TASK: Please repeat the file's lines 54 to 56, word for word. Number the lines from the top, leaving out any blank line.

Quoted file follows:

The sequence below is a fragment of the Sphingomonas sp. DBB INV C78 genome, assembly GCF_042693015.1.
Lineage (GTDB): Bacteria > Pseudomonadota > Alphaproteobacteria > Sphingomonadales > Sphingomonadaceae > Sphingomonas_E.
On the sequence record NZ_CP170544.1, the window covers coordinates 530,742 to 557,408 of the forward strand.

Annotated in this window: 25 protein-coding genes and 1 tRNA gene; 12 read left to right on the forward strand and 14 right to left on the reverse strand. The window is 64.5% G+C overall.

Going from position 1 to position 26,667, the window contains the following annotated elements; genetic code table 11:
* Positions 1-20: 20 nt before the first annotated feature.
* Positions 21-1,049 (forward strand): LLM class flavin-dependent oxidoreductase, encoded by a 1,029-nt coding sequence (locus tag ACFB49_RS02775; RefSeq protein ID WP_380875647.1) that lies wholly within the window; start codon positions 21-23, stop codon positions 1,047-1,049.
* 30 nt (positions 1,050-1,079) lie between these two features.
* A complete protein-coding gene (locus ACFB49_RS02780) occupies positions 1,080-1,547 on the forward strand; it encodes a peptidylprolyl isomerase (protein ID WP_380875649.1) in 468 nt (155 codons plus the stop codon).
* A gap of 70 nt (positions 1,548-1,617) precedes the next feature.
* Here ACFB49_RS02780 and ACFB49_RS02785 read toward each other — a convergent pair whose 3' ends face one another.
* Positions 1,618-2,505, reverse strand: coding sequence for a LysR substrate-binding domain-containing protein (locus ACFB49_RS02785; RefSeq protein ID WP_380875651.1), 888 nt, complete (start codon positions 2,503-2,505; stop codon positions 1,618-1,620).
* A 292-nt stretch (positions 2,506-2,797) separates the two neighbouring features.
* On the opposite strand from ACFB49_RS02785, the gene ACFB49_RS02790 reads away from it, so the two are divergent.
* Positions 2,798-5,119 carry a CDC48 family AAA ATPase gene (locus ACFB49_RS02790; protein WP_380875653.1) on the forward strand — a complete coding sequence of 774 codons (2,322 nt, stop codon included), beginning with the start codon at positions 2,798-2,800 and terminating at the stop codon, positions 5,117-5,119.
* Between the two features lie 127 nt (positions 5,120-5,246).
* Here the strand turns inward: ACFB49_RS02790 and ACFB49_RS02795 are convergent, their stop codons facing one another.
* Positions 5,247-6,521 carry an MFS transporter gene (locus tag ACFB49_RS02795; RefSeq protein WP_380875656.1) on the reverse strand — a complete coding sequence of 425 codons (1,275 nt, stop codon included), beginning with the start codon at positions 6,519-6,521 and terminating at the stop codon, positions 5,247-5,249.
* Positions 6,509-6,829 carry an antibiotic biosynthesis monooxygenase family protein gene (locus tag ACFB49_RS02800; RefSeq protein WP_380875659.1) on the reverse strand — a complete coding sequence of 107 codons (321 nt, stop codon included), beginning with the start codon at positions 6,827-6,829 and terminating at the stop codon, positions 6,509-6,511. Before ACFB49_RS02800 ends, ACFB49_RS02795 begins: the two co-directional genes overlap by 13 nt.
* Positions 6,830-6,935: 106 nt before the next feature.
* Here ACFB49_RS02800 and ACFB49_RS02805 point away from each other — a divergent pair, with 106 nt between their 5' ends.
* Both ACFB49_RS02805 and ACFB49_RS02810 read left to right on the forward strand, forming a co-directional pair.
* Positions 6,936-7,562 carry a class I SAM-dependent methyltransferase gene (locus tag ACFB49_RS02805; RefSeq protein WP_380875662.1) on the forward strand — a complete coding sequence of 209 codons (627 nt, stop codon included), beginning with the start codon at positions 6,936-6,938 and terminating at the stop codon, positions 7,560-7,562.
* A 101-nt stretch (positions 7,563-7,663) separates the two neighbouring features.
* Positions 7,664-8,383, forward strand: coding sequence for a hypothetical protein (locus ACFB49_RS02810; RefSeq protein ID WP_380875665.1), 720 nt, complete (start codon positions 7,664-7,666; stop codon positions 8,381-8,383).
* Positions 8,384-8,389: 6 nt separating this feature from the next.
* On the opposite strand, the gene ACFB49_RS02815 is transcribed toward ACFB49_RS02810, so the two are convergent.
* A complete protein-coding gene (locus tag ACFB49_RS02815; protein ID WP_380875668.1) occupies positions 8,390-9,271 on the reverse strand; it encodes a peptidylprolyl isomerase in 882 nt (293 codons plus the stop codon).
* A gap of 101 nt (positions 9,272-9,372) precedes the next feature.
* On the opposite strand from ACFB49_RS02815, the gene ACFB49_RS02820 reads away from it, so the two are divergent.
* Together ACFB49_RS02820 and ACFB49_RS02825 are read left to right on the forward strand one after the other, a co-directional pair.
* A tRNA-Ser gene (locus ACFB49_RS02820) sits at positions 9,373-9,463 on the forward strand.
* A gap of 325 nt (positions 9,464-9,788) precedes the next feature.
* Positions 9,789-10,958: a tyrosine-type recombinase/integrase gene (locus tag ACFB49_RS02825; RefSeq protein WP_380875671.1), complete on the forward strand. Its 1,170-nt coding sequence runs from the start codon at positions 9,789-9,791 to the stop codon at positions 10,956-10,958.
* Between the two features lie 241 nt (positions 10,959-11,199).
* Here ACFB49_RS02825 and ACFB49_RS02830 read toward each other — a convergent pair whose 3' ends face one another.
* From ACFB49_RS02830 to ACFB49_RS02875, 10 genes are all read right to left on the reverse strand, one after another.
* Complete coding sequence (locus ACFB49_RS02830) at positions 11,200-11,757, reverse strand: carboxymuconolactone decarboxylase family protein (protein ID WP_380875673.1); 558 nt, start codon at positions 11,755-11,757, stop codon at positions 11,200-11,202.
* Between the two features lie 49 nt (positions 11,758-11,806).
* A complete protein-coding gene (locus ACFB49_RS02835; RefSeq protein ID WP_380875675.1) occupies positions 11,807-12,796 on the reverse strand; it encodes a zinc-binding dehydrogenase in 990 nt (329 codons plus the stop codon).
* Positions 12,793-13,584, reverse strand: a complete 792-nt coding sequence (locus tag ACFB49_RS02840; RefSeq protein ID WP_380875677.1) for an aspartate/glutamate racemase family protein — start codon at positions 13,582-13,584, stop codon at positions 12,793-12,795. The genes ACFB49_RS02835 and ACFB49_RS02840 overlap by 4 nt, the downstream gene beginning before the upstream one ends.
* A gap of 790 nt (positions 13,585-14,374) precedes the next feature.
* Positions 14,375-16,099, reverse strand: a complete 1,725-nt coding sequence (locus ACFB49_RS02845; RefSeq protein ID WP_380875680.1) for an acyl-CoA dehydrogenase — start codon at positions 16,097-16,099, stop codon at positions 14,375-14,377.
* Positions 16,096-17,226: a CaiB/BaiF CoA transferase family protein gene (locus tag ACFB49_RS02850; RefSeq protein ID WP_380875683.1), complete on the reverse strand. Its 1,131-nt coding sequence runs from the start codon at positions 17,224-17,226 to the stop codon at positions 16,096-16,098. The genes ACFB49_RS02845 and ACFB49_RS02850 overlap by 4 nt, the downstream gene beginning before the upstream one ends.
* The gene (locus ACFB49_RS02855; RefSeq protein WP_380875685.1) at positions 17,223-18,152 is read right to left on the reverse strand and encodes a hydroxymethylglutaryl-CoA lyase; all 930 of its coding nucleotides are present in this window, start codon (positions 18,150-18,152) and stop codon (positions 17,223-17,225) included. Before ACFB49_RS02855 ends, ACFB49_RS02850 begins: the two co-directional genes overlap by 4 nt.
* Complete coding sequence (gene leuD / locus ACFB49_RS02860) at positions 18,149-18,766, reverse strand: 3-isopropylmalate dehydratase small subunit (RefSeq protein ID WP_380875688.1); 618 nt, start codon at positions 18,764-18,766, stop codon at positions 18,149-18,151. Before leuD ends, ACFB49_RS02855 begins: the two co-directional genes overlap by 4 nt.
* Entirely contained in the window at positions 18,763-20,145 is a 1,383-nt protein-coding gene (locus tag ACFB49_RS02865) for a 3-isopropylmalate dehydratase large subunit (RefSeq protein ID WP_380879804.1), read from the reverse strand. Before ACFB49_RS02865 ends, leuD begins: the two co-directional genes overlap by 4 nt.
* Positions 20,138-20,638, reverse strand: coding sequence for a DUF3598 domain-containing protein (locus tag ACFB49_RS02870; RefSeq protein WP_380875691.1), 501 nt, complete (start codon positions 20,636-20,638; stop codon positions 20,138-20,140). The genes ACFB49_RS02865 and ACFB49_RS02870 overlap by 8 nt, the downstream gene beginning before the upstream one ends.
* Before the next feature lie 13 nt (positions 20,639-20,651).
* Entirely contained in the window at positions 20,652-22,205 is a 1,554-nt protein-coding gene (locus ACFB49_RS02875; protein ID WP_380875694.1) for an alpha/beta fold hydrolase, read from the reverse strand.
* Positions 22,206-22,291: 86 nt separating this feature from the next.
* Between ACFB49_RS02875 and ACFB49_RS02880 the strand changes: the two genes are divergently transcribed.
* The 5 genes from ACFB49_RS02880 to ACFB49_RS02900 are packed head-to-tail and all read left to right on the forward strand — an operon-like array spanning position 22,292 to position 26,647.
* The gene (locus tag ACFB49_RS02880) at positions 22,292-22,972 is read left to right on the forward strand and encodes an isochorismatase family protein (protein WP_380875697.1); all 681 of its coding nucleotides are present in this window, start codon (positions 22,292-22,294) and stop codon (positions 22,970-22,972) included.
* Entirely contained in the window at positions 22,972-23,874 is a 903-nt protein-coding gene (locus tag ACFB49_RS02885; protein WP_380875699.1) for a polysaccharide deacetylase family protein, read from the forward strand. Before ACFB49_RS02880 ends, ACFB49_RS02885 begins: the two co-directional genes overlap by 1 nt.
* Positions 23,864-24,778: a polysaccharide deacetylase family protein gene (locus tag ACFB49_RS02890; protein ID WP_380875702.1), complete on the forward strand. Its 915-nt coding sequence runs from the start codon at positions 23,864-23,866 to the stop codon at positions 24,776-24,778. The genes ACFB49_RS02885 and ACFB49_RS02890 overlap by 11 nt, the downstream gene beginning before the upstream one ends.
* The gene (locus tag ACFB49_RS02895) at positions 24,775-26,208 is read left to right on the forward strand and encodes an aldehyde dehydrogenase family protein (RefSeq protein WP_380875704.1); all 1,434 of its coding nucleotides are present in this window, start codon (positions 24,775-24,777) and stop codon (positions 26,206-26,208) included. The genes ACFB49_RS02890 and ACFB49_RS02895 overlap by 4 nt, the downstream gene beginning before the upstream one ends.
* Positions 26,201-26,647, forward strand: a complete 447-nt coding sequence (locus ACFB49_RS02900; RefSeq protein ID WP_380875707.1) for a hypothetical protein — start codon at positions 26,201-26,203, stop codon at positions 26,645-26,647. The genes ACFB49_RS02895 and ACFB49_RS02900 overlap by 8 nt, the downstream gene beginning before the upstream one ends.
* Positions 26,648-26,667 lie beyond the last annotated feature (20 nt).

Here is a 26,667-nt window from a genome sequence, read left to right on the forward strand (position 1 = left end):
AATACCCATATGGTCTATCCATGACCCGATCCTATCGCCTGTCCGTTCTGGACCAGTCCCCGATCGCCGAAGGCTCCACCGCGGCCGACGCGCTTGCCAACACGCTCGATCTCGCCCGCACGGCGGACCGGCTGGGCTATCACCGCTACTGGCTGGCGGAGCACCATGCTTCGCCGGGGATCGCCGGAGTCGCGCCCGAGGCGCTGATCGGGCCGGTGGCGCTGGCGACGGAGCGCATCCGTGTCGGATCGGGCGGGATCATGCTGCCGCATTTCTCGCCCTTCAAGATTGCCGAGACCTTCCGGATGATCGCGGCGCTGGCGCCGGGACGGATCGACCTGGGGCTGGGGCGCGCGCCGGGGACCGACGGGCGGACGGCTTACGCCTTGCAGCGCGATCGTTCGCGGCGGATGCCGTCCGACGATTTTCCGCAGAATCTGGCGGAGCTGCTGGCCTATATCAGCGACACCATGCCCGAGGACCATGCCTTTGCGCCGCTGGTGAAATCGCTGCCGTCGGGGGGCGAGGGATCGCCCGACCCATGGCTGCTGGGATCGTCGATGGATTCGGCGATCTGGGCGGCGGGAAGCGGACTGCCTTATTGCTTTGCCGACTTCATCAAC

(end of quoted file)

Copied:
* The gene (locus tag ACFB49_RS02880) at positions 22,292-22,972 is read left to right on the forward strand and encodes an isochorismatase family protein (protein WP_380875697.1); all 681 of its coding nucleotides are present in this window, start codon (positions 22,292-22,294) and stop codon (positions 22,970-22,972) included.
* Entirely contained in the window at positions 22,972-23,874 is a 903-nt protein-coding gene (locus tag ACFB49_RS02885; protein WP_380875699.1) for a polysaccharide deacetylase family protein, read from the forward strand. Before ACFB49_RS02880 ends, ACFB49_RS02885 begins: the two co-directional genes overlap by 1 nt.
* Positions 23,864-24,778: a polysaccharide deacetylase family protein gene (locus tag ACFB49_RS02890; protein ID WP_380875702.1), complete on the forward strand. Its 915-nt coding sequence runs from the start codon at positions 23,864-23,866 to the stop codon at positions 24,776-24,778. The genes ACFB49_RS02885 and ACFB49_RS02890 overlap by 11 nt, the downstream gene beginning before the upstream one ends.